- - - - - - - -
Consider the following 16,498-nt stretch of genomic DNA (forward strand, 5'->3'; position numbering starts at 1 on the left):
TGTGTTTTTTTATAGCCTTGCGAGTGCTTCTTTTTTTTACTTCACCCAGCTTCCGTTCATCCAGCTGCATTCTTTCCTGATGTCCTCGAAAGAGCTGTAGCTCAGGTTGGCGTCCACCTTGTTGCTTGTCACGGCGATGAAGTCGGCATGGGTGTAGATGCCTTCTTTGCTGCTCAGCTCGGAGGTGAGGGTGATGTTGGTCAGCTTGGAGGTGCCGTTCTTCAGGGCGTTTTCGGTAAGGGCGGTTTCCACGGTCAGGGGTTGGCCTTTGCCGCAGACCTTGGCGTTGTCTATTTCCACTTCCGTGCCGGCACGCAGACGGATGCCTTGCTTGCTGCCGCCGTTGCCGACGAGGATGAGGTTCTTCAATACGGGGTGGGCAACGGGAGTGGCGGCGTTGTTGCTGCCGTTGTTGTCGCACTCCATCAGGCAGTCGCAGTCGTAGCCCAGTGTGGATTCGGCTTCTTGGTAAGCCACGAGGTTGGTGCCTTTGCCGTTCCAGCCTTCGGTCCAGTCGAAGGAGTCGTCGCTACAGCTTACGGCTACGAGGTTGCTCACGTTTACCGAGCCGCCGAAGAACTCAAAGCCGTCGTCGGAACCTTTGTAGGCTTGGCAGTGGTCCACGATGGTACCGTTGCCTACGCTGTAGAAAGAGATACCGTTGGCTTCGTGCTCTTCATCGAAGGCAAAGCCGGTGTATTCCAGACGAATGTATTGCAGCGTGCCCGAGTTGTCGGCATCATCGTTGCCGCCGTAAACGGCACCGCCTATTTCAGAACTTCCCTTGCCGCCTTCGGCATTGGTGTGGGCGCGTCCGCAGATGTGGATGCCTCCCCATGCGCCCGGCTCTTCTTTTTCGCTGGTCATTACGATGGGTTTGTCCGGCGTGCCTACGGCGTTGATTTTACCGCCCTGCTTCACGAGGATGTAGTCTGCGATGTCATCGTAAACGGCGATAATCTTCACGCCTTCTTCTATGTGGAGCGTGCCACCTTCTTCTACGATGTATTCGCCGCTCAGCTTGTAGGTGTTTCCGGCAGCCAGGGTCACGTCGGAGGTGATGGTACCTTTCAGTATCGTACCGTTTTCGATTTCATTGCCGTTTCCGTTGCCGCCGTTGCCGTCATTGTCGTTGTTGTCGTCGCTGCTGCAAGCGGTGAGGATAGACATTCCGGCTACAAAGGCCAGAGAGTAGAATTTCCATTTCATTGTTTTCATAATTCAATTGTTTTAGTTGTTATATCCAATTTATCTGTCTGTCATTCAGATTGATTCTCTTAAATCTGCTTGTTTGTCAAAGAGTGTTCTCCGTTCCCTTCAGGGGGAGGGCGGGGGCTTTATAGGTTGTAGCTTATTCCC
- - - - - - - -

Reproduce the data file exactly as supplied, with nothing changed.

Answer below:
Consider the following 16,498-nt stretch of genomic DNA (forward strand, 5'->3'; position numbering starts at 1 on the left):
TGTGTTTTTTTATAGCCTTGCGAGTGCTTCTTTTTTTTACTTCACCCAGCTTCCGTTCATCCAGCTGCATTCTTTCCTGATGTCCTCGAAAGAGCTGTAGCTCAGGTTGGCGTCCACCTTGTTGCTTGTCACGGCGATGAAGTCGGCATGGGTGTAGATGCCTTCTTTGCTGCTCAGCTCGGAGGTGAGGGTGATGTTGGTCAGCTTGGAGGTGCCGTTCTTCAGGGCGTTTTCGGTAAGGGCGGTTTCCACGGTCAGGGGTTGGCCTTTGCCGCAGACCTTGGCGTTGTCTATTTCCACTTCCGTGCCGGCACGCAGACGGATGCCTTGCTTGCTGCCGCCGTTGCCGACGAGGATGAGGTTCTTCAATACGGGGTGGGCAACGGGAGTGGCGGCGTTGTTGCTGCCGTTGTTGTCGCACTCCATCAGGCAGTCGCAGTCGTAGCCCAGTGTGGATTCGGCTTCTTGGTAAGCCACGAGGTTGGTGCCTTTGCCGTTCCAGCCTTCGGTCCAGTCGAAGGAGTCGTCGCTACAGCTTACGGCTACGAGGTTGCTCACGTTTACCGAGCCGCCGAAGAACTCAAAGCCGTCGTCGGAACCTTTGTAGGCTTGGCAGTGGTCCACGATGGTACCGTTGCCTACGCTGTAGAAAGAGATACCGTTGGCTTCGTGCTCTTCATCGAAGGCAAAGCCGGTGTATTCCAGACGAATGTATTGCAGCGTGCCCGAGTTGTCGGCATCATCGTTGCCGCCGTAAACGGCACCGCCTATTTCAGAACTTCCCTTGCCGCCTTCGGCATTGGTGTGGGCGCGTCCGCAGATGTGGATGCCTCCCCATGCGCCCGGCTCTTCTTTTTCGCTGGTCATTACGATGGGTTTGTCCGGCGTGCCTACGGCGTTGATTTTACCGCCCTGCTTCACGAGGATGTAGTCTGCGATGTCATCGTAAACGGCGATAATCTTCACGCCTTCTTCTATGTGGAGCGTGCCACCTTCTTCTACGATGTATTCGCCGCTCAGCTTGTAGGTGTTTCCGGCAGCCAGGGTCACGTCGGAGGTGATGGTACCTTTCAGTATCGTACCGTTTTCGATTTCATTGCCGTTTCCGTTGCCGCCGTTGCCGTCATTGTCGTTGTTGTCGTCGCTGCTGCAAGCGGTGAGGATAGACATTCCGGCTACAAAGGCCAGAGAGTAGAATTTCCATTTCATTGTTTTCATAATTCAATTGTTTTAGTTGTTATATCCAATTTATCTGTCTGTCATTCAGATTGATTCTCTTAAATCTGCTTGTTTGTCAAAGAGTGTTCTCCGTTCCCTTCAGGGGGAGGGCGGGGGCTTTATAGGTTGTAGCTTATTCCC